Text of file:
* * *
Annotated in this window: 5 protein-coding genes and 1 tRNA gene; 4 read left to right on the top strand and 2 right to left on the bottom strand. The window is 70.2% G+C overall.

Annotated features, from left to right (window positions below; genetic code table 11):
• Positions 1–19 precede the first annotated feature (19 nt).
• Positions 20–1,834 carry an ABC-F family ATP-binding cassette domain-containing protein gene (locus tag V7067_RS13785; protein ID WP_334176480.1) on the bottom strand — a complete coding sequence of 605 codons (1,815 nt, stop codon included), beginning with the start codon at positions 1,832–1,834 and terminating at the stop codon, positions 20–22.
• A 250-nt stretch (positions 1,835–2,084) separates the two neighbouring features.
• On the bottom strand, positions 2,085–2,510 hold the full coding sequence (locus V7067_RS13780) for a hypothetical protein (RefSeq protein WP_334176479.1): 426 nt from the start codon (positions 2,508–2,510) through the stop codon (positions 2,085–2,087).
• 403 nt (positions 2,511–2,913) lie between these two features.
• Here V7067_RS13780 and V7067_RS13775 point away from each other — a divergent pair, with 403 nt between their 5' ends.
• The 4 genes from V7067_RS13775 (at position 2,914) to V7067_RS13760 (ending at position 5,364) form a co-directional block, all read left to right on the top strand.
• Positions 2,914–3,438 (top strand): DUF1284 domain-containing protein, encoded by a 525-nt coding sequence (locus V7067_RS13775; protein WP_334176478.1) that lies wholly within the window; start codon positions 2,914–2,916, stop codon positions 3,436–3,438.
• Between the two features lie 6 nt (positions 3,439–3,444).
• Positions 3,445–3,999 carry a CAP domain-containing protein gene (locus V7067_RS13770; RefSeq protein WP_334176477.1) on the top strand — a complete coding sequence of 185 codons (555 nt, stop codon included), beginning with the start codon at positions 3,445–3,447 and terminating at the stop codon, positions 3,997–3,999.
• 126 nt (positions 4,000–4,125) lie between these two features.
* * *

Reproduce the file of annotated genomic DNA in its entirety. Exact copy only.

Annotated in this window: 5 protein-coding genes and 1 tRNA gene; 4 read left to right on the top strand and 2 right to left on the bottom strand. The window is 70.2% G+C overall.

Annotated features, from left to right (window positions below; genetic code table 11):
• Positions 1–19 precede the first annotated feature (19 nt).
• Positions 20–1,834 carry an ABC-F family ATP-binding cassette domain-containing protein gene (locus tag V7067_RS13785; protein ID WP_334176480.1) on the bottom strand — a complete coding sequence of 605 codons (1,815 nt, stop codon included), beginning with the start codon at positions 1,832–1,834 and terminating at the stop codon, positions 20–22.
• A 250-nt stretch (positions 1,835–2,084) separates the two neighbouring features.
• On the bottom strand, positions 2,085–2,510 hold the full coding sequence (locus V7067_RS13780) for a hypothetical protein (RefSeq protein WP_334176479.1): 426 nt from the start codon (positions 2,508–2,510) through the stop codon (positions 2,085–2,087).
• 403 nt (positions 2,511–2,913) lie between these two features.
• Here V7067_RS13780 and V7067_RS13775 point away from each other — a divergent pair, with 403 nt between their 5' ends.
• The 4 genes from V7067_RS13775 (at position 2,914) to V7067_RS13760 (ending at position 5,364) form a co-directional block, all read left to right on the top strand.
• Positions 2,914–3,438 (top strand): DUF1284 domain-containing protein, encoded by a 525-nt coding sequence (locus V7067_RS13775; protein WP_334176478.1) that lies wholly within the window; start codon positions 2,914–2,916, stop codon positions 3,436–3,438.
• Between the two features lie 6 nt (positions 3,439–3,444).
• Positions 3,445–3,999 carry a CAP domain-containing protein gene (locus V7067_RS13770; RefSeq protein WP_334176477.1) on the top strand — a complete coding sequence of 185 codons (555 nt, stop codon included), beginning with the start codon at positions 3,445–3,447 and terminating at the stop codon, positions 3,997–3,999.
• 126 nt (positions 4,000–4,125) lie between these two features.